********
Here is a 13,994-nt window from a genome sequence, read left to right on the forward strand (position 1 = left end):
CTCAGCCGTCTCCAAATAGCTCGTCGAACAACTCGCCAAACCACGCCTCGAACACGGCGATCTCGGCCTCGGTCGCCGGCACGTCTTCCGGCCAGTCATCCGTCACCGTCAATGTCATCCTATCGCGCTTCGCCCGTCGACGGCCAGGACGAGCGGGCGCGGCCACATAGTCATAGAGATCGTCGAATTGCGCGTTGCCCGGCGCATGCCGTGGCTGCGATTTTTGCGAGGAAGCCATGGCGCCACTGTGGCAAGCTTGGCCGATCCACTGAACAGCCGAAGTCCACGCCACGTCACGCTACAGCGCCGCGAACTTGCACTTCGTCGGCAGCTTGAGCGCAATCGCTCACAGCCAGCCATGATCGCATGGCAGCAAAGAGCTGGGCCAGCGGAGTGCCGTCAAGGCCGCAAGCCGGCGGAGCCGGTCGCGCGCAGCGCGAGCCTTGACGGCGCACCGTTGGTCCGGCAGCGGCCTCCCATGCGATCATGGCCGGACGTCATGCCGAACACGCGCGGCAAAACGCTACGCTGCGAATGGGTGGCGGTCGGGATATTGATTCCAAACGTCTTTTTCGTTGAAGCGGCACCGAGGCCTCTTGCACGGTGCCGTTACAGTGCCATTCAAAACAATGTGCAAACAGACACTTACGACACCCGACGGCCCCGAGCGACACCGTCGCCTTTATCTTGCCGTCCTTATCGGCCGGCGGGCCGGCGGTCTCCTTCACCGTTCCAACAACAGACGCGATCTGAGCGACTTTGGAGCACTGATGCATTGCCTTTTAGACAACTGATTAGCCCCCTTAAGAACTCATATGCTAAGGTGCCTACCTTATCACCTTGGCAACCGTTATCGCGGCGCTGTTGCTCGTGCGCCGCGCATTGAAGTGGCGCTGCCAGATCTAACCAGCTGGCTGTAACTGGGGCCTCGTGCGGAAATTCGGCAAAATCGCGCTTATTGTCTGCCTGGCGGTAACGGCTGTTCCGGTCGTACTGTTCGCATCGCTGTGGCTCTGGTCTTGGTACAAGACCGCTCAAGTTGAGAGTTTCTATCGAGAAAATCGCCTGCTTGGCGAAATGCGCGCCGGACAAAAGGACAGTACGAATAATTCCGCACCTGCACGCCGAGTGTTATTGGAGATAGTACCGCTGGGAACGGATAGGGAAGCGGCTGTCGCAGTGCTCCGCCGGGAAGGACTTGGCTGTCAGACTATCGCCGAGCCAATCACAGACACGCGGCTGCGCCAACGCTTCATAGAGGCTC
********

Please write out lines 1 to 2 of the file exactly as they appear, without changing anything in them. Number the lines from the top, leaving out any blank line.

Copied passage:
Here is a 13,994-nt window from a genome sequence, read left to right on the forward strand (position 1 = left end):
CTCAGCCGTCTCCAAATAGCTCGTCGAACAACTCGCCAAACCACGCCTCGAACACGGCGATCTCGGCCTCGGTCGCCGGCACGTCTTCCGGCCAGTCATCCGTCACCGTCAATGTCATCCTATCGCGCTTCGCCCGTCGACGGCCAGGACGAGCGGGCGCGGCCACATAGTCATAGAGATCGTCGAATTGCGCGTTGCCCGGCGCATGCCGTGGCTGCGATTTTTGCGAGGAAGCCATGGCGCCACTGTGGCAAGCTTGGCCGATCCACTGAACAGCCGAAGTCCACGCCACGTCACGCTACAGCGCCGCGAACTTGCACTTCGTCGGCAGCTTGAGCGCAATCGCTCACAGCCAGCCATGATCGCATGGCAGCAAAGAGCTGGGCCAGCGGAGTGCCGTCAAGGCCGCAAGCCGGCGGAGCCGGTCGCGCGCAGCGCGAGCCTTGACGGCGCACCGTTGGTCCGGCAGCGGCCTCCCATGCGATCATGGCCGGACGTCATGCCGAACACGCGCGGCAAAACGCTACGCTGCGAATGGGTGGCGGTCGGGATATTGATTCCAAACGTCTTTTTCGTTGAAGCGGCACCGAGGCCTCTTGCACGGTGCCGTTACAGTGCCATTCAAAACAATGTGCAAACAGACACTTACGACACCCGACGGCCCCGAGCGACACCGTCGCCTTTATCTTGCCGTCCTTATCGGCCGGCGGGCCGGCGGTCTCCTTCACCGTTCCAACAACAGACGCGATCTGAGCGACTTTGGAGCACTGATGCATTGCCTTTTAGACAACTGATTAGCCCCCTTAAGAACTCATATGCTAAGGTGCCTACCTTATCACCTTGGCAACCGTTATCGCGGCGCTGTTGCTCGTGCGCCGCGCATTGAAGTGGCGCTGCCAGATCTAACCAGCTGGCTGTAACTGGGGCCTCGTGCGGAAATTCGGCAAAATCGCGCTTATTGTCTGCCTGGCGGTAACGGCTGTTCCGGTCGTACTGTTCGCATCGCTGTGGCTCTGGTCTTGGTACAAGACCGCTCAAGTTGAGAGTTTCTATCGAGAAAATCGCCTGCTTGGCGAAATGCGCGCCGGACAAAAGGACAGTACGAATAATTCCGCACCTGCACGCCGAGTGTTATTGGAGATAGTACCGCTGGGAACGGATAGGGAAGCGGCTGTCGCAGTGCTCCGCCGGGAAGGACTTGGCTGTCAGACTATCGCCGAGCCAATCACAGACACGCGGCTGCGCCAACGCTTCATAGAGGCTC